After this i started playing around with internationalization (i18n). I created a list (not complete yet) of templates which should probably be translated. Automatic localization is a cool feature and makes Commons probably better accessible for users who have a hard time understanding English. I created a generalised template ({{I18n template}}) and used {{1922 cyc}} as a proof of concept. {{1922 cyc}} contains the main stuff (like categories) and the subpages contain the actual text. See the template in German, French & Italian. {{I18n template}} contains fallback languages so for example if i try als, i get the German text. Is this something we like? Suggestions? Several templates ({{Attribution metadata from licensed image}}, {{Bad name}}, {{Duplicate}}, {{No permission since}} & {{Vector version available}}) already use this system, but don't use {{I18n template}}} yet. Multichill (talk) 14:44, 20 November 2008 (UTC)

Sorry to focus on a trivial aspect of this, but how exactly does one get "internationalization" from "i8n"? (Not to mention the capital "eye" looks like a lowercase "ell"; I keep reading "I8n" as "laten".) Powers (talk) 14:52, 20 November 2008 (UTC)
Oops lost the 1, should be i18n. Multichill (talk) 15:12, 20 November 2008 (UTC)
  1. I should get credit for first implentations of this trick here :)
  2. For some templates, generic template can't be used because of parameters - for these cases the international template should call to the local template with params as in {{Duplicate}}. ערן (talk) 16:46, 20 November 2008 (UTC)
I still don't get it. =/ Powers (talk) 13:29, 21 November 2008 (UTC)
The 18 stands for the number of letters between the initial i and the final n in internationalization. See w:i18n. Pruneautalk 14:17, 21 November 2008 (UTC)
Wouldn't it be even better if only the part that is actually localized would be stored in the subpages? So only the line of text This image is taken from the 1922 Locomotive Cyclopedia of American Practice which is now in the public domain. See Copyright. The images on the left and on the right and the links to other language versions should be the same in all languages, shouldn't they? --Slomox (talk) 17:05, 20 November 2008 (UTC)
In Hebrew, Arabic and some other rtl languages the local templates should add some style properties (direction, text align), and the images on the right should be in left and the left in right :) ערן (talk) 17:09, 20 November 2008 (UTC)
That still could be adjusted in the template, but I guess that would mean much cobbling around with syntax. I see the point.
But another thing that occurred to me. When I localize a template, I still have to insert the localized template in the "/lang" template. Wouldn't it be possible to insert some #ifexist: syntax in the "/lang" template so it can look by itself, whether the localized templates exist? Or would massive use of ifexist melt down the servers? --Slomox (talk) 17:48, 20 November 2008 (UTC)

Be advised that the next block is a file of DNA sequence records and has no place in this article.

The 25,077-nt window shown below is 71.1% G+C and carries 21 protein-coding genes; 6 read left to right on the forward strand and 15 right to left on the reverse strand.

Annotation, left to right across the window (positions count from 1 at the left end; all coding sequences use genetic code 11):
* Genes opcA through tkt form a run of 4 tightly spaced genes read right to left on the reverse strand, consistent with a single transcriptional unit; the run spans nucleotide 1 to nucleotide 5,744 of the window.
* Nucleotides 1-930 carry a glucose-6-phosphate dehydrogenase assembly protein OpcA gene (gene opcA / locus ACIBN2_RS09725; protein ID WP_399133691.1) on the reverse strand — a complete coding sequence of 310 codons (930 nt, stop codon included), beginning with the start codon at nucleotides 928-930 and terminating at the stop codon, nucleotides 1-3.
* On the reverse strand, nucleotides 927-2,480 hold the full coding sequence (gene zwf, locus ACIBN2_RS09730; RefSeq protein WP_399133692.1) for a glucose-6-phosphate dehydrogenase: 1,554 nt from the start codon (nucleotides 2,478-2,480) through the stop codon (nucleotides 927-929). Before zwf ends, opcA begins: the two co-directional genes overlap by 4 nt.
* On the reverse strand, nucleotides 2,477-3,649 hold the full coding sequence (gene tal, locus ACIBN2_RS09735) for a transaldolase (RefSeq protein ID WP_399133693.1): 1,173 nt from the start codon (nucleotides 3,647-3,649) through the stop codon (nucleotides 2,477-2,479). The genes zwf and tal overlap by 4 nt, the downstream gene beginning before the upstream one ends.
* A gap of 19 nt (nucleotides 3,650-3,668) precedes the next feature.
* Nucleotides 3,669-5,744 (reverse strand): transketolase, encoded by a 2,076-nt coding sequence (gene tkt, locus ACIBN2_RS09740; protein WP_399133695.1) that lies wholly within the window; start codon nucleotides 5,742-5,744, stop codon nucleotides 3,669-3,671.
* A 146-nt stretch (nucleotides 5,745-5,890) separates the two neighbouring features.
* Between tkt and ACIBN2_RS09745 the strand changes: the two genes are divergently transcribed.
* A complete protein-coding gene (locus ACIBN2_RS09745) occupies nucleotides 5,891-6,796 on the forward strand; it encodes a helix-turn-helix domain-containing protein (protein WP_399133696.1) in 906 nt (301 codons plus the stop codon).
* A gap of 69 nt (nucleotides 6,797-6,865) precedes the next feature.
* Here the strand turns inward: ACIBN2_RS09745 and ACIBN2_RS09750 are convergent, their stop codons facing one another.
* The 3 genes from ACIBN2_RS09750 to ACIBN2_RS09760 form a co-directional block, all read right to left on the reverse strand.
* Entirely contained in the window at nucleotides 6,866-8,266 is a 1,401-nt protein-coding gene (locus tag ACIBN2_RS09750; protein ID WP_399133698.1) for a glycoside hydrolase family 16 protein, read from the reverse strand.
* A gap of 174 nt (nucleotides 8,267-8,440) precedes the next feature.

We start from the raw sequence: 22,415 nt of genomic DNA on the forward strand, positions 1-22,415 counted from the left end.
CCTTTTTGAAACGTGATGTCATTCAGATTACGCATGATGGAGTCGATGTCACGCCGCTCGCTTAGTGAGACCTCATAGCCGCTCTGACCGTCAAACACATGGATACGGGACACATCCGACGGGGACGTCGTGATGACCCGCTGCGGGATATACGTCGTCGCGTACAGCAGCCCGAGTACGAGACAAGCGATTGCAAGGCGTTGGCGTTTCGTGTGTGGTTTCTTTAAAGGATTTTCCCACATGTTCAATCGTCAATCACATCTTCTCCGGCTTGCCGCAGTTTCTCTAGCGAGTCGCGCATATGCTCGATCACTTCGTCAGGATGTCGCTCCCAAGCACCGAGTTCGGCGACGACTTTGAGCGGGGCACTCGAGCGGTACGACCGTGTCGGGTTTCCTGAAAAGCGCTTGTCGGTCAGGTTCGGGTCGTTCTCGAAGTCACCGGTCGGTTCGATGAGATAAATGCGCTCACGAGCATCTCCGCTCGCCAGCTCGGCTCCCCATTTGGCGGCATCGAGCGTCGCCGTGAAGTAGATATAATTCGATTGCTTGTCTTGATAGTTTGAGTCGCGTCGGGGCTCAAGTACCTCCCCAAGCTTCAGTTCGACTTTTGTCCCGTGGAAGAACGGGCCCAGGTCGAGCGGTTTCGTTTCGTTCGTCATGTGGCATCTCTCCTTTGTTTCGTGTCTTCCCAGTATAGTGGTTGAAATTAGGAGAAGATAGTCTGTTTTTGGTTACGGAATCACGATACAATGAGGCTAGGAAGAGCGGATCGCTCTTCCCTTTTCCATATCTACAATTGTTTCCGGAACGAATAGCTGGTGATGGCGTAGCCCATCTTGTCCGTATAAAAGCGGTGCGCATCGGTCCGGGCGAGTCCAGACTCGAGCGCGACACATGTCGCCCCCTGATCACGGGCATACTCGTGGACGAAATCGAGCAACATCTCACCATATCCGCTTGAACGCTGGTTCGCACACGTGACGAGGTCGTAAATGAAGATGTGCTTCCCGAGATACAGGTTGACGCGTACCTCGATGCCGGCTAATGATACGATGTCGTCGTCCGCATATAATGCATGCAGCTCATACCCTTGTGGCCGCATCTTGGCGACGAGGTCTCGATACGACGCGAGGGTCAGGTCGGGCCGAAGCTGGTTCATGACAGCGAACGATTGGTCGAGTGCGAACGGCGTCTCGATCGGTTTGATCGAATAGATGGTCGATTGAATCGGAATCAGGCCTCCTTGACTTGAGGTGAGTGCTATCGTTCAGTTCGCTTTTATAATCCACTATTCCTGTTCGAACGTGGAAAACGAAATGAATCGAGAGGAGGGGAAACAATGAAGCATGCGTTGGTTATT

@ערן: {{duplicate}} was borked (that's why i reverted you earlier), but i fixed it. All the language version still have to be checked. It now works with the general template.
@Slomox: I was think about maybe having a general layout template for some simple templates something like {{1922 cyc|Deze afbeelding komt uit de 1922 Locomotive Cyclopedia of American Practice en is nu publiek domein. Zie Auteursrecht.}} for {{1922 cyc/nl}}. This could be used for most languages, but no need to use it for all, would be very flexible. Multichill (talk) 17:51, 20 November 2008 (UTC)
Slomox, take a look at {{Lang links}}, Multichill (talk) 17:52, 20 November 2008 (UTC)
"Warning: Servers will melt, if you actually use this." I feared it. A magic word __GETFROMCHACHE__ or something like that, forcing the including pages to take the template text from cache instead of rerendering it, would be great for cases like this. --Slomox (talk) 19:10, 20 November 2008 (UTC)
We'll figure something out for that, probably something with a bot.
I've been testing some more and i think i have two good working examples : {{1922 cyc}} & {{Cc-by-1.0}}. The templates consist of:
  1. A base template which includes {{I18n template}}, categories and documentation
  2. A lang template for the different languages ( {{1922 cyc/lang}} & {{Cc-by-1.0/lang}} )
  3. A layout template for a standard layout ( {{1922 cyc/layout}} & {{Cc-by-1.0/layout}} )
  4. Language versions of the template which use the layout template ( {{1922 cyc/nl}} & {{Cc-by-1.0/nl}} )
  5. A documentation page with ready to paste code for new language versions ( {{1922 cyc/doc}} & {{Cc-by-1.0/doc}} )
It takes some initial work to convert a template into this structure, but after that it's very easy to create new language versions and all the language versions look the same. Multichill (talk) 23:03, 20 November 2008 (UTC)

After some more thinking, rtl languages can use the layout templates too, but the layout template should have in the table style "direction:{{{direction|ltr}}} and for rtl languages must specified "direction=rtl". ערן (talk) 09:34, 21 November 2008 (UTC)

I'm already setting which language it is. Based on this information, the direction of the text can be figured out. Do we have a template to which i can feed a language and it tells me if it is ltr or rtl? Multichill (talk) 09:53, 21 November 2008 (UTC)
I've created such template: Template:LangDir. ערן (talk) 11:34, 21 November 2008 (UTC)
I modified it somewhat to be a wrapper around {{Rtl-lang}} and {{lang}}. If it's one of the rtl langs it returns the first template, otherwise the second. Could you try and create Template:Cc-by-2.0/he? You can copy the code from Template:Cc-by-2.0/doc. I previewed it and the source contained <span lang="he" dir="rtl" style="white-space: nowrap;" xml:lang="he">. Multichill (talk) 16:33, 21 November 2008 (UTC)